August 2008 Issue of Wines & Vines
 
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Winemaker Interview MARCO CAPPELLI

View from the Sierra Foothills

 
by Laurie Daniel
 
 
Marco Cappelli
 
Toogood Estates cellar master Umberto Pittari (left) and Marco Cappelli taste a barrel sample of 2007 Malbec port, available to purchase as a future, in the winery's caves in Fair Play, Calif.
 
Marco Cappelli earned his winemaking reputation during the 17 years he spent in the Napa Valley at Swanson Vineyards, where he was the first winemaker. Eventually, he began to dream of working for himself, and in 2002 he purchased 42 acres in El Dorado County, in California's Sierra Foothills.

The property, known as Herbert Vineyard for its previous owners, had 13 acres of vines. Cappelli retained 6 acres of Zinfandel but started replanting the rest of the vineyard, and in 2004, he decided the time was right to move to the property. To help pay the bills, he began consulting for small wineries such as Miraflores, Toogood Estate and Indian Rock Vineyards in the foothills. (He continues to make dessert wines for Swanson.) Cappelli has been selling his grapes to local wineries, including two of his clients, and plans eventually to make a red Rhône-style blend from the replanted portion of the vineyard. He's also making a small amount of not-yet-released fortified wine from purchased grapes.

Cappelli graduated from the University of California, Davis, in 1984 with a degree in enology; he worked in Italy, France and at Saintsbury Winery in California's Carneros AVA before joining Swanson in 1987.

Marco Cappelli
Wines & Vines: What was the biggest challenge for you in making the transition from being the winemaker at Swanson Vineyards to being a consultant for half a dozen wineries?

Marco Cappelli: When I started working with Clarke Swanson in 1987, I was just beginning my career in the wine industry. A UC Davis degree in fermentation science and a few years in the cellars of Italy, France and Napa really hadn't prepared me for the responsibilities of running the production for a top-shelf Napa Valley winery. After a few years, with the help of André Tchelistcheff, who had recommended me for the job, and the support of the Swanson family, I began to feel confident in my winemaking and grapegrowing abilities. By the time I left Swanson in 2004 to settle down on a small vineyard property I had purchased two years earlier in El Dorado County, I knew my greatest challenges would lie not so much in making wine in a new area--I had worked with foothills fruit while at Swanson--but rather in understanding the rigors and complexities of running a consulting business and paying the mortgage on my little property.

Now, four years later, I have a small consulting company and work with six foothills wineries, in addition to making the sweet wines for Swanson. My role at each winery is different and fits in with the specific needs of my clients, but it always involves helping them realize their individual business goals and objectives.

For example, one of my clients is very interested in making wine styles that will garner high scores and gold medals, while another's focus is to make wines that appeal to less-experienced drinkers. I help with all aspects of growing, making and selling wine, from planting decisions (site, rootstock, variety, trellis system) to winemaking (winery design, barrels, wine style) to marketing and selling (label design, public relations, wine tastings and dinners). I generally avoid making the final decision on important matters, preferring instead to give the owners my recommendations, laying out the advantages and disadvantages of each option and letting them decide.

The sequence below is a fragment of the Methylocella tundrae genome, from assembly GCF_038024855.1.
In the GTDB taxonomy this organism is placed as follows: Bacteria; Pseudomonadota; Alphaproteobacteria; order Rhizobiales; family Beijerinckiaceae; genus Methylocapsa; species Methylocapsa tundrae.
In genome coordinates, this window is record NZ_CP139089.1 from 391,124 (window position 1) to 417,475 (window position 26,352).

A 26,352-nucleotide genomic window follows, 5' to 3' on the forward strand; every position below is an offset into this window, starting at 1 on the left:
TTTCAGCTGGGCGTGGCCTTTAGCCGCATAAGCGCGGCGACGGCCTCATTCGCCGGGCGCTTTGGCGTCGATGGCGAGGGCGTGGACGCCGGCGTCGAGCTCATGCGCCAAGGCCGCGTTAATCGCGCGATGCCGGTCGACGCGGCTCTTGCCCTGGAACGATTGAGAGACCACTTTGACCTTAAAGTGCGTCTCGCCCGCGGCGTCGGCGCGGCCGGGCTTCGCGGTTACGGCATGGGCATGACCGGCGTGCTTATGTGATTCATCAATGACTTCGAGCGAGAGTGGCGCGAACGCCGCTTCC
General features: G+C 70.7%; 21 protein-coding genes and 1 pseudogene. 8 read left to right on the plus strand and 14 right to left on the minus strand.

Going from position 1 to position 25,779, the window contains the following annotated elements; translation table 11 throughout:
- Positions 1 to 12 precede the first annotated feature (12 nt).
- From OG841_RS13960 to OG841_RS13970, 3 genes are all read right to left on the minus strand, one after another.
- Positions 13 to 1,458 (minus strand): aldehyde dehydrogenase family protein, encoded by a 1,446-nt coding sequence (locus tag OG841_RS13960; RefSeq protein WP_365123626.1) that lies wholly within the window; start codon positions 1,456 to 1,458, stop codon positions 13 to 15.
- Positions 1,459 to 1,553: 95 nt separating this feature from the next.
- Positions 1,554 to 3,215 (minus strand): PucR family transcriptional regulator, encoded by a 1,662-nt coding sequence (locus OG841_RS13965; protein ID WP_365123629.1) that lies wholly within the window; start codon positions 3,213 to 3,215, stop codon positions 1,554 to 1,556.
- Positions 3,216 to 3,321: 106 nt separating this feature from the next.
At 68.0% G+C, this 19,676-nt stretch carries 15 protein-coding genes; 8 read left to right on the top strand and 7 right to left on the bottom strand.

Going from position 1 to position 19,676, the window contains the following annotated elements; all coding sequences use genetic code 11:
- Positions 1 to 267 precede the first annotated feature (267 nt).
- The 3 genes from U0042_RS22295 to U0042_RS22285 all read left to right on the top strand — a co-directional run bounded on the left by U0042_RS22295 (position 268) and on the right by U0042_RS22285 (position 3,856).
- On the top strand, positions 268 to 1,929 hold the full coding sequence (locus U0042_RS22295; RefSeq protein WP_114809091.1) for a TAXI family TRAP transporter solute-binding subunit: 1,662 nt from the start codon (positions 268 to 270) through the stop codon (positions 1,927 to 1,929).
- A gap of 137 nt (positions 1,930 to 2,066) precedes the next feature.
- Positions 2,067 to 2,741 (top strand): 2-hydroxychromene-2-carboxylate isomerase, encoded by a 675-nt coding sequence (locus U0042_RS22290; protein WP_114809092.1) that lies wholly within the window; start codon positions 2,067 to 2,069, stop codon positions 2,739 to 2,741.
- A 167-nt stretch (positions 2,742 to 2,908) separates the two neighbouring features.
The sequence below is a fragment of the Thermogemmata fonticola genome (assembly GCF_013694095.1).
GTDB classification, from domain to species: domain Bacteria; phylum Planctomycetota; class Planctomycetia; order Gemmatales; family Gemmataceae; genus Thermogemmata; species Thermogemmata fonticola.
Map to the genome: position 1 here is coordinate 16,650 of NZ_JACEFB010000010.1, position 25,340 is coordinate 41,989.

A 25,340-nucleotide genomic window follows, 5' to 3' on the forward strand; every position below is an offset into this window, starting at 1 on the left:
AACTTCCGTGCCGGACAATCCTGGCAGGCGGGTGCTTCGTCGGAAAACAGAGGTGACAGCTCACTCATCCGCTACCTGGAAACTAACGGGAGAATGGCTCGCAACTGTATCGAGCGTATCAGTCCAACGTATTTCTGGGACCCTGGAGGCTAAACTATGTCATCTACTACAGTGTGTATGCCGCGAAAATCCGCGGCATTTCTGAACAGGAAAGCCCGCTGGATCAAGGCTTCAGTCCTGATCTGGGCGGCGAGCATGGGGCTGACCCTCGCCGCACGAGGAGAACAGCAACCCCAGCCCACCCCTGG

W&V: Wineries in the Sierra Foothills tend to produce a lot of unusual varieties, like Verdelho, Pinotage and Graciano, in addition to more mainstream wines like Zinfandel and Syrah. Why does this sort of diversity work in the foothills?

Cappelli: As a region, the Sierra Foothills AVA is very large. It consists of eight counties, stretches 170 miles (3° latitude) along the Sierra, ranges in elevation from 1,000 to 3,000 feet and has a multitude of soil types and exposures. This remarkable variety of terroir provides us with many opportunities to match the right grape with the right location. Cool-climate varieties thrive on northern exposed hillsides at higher elevations; while the heat-loving varieties find their place on southerly or western exposed slopes at lower elevations. The ability to successfully grow many different grapes, however, is not enough when it comes to operating a profitable business. It also requires the ability to sell these sometimes-esoteric wines.

There are many small producers up here--family-run wineries that sell most, if not all, of their production right out of the tasting room, directly to the consumers. Tasters visiting the area are treated to a high degree of personal service, including descriptions of a wine variety's history, origins, European counterpart and food pairings--try getting that service at your local supermarket. This direct approach gives the producers of offbeat wines an edge over wineries that rely on distributors to sell their product.

Making Angelica

W&V: Do you find it challenging to work with such a wide range of grape varieties from so many sites?

Cappelli: Not at all. In fact, it's exhilarating and very rewarding. My years working with Clarke Swanson prepared me for this. Swanson was one of the first to plant Sangiovese and Pinot Grigio in Napa, and the Alexis Red Wine--a blend of Cabernet and Syrah--was ahead of its time in California.

I view winemaking in very simple terms: take great fruit and preserve it in the form of wine. My main goal is for the wine to reflect the terroir. Isn't it great when the place the wine comes from is more evident than the hands that made it? All the wines I make are fairly straightforward representations of the variety, without a lot of wizardry in the cellar. There is, however, a time when the winemaker's work plays a greater and more creative role than simply preserving the fruit: blending. Multi-varietal blends are an important part of the business for my clients, and the many different varieties and sites we work with give us plenty of options on the blending table. While blending can be hard work and requires imagination and a clear style objective, it is the one chance for me and my clients to express ourselves.

W&V: Do you generally have to adjust acidity?

Cappelli: It's generally not necessary. Many consumers like wine with a round, fat mouthfeel, so I like to keep the total acidity as low as possible while still maintaining some acid structure. I don't want the wines to be perceived as "flat" on the palate. Very few of my clients' musts lack sufficient acidity; but in my experience, the most common foothills varieties that need a little bump (0.2 to 0.4 grams per liter) are the white Rhône grapes Roussanne, Viognier and Marsanne. I use tartaric acid and add it at the juice stage before fermentation, which helps integrate the acid into the body of the wine.